The 18-year-old gunman who killed nine people in Munich was obsessed with mass shootings but had no known links to the Islamic State group, German police say.
Written material on such attacks was found in his room, and Munich’s police chief spoke of links to the massacre by Norway’s Anders Behring Breivik.
The gunman, who had dual German-Iranian nationality, later killed himself.
His name has not been officially released but he is being named locally as David Ali Sonboly.
He has also been referred to as Ali David Sonboly, or David S.
He had an illegally held 9mm Glock pistol and 300 bullets in his rucksack.
Police do not yet know how the weapon was acquired, but said he had no permit for it and the serial number had been obliterated.
They are investigating whether he may have lured his victims through a Facebook invitation to the McDonald’s restaurant where he launched his attack on Friday evening.
Friday evening’s attack at the Olympia shopping mall also left 27 people injured, including children. Ten of them are critically ill, including a 13-year-old boy, police say.
Seven of the dead were teenagers. Three victims were from Kosovo, three from Turkey and one from Greece.
Police say the Munich-born gunman had been in psychiatric care, receiving treatment for depression.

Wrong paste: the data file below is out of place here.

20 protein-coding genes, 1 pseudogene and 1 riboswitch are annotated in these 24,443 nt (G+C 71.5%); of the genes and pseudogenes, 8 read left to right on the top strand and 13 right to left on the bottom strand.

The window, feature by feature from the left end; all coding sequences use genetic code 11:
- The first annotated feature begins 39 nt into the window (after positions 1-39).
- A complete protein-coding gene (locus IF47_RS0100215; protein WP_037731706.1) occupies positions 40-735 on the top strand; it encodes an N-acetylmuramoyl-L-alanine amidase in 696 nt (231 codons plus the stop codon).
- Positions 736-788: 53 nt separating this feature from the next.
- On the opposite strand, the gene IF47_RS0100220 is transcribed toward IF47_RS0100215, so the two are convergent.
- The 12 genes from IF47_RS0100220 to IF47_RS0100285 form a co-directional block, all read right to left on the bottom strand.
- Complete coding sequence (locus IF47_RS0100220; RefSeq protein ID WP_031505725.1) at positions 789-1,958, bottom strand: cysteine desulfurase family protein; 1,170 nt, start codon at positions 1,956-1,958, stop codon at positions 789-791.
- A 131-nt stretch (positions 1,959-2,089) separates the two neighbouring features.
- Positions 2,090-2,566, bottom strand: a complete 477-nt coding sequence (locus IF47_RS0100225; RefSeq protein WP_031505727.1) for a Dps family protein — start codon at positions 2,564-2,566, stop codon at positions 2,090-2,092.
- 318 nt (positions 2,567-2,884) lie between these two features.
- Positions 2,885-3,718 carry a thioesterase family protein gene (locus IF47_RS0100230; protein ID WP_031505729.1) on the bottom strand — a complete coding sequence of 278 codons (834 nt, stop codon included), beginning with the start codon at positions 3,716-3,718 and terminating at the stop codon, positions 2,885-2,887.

Authorities are also checking reports that he may have been bullied by his peers, Interior Minister Thomas de Maiziere said.
“We are in deep mourning… we share your grief,” said Chancellor Angela Merkel after chairing a meeting of the national security council.
Flags are to be flown at half-mast across Germany.
People could be seen laying flowers and lighting candles outside the mall on Saturday. One placard left there simply asked “Why?”
Munich police chief Hubertus Andrae said there was an “obvious” link between the attack and Friday’s fifth anniversary of Breivik’s attacks in Norway, when he murdered 77 people.
The killer reportedly shouted anti-foreigner slurs during the rampage and yelled “I’m German” at one man who challenged him.
Literature about mass killings was found at his home including a German-language translation of the book Why Kids Kill: Inside the Minds of School Shooters.
Mr De Maiziere said the suspect had researched a 2009 school shooting in Germany as well as the Breivik attack.
“There was material found in the apartment of the suspect that showed a particular interest in shooting sprees,” he said.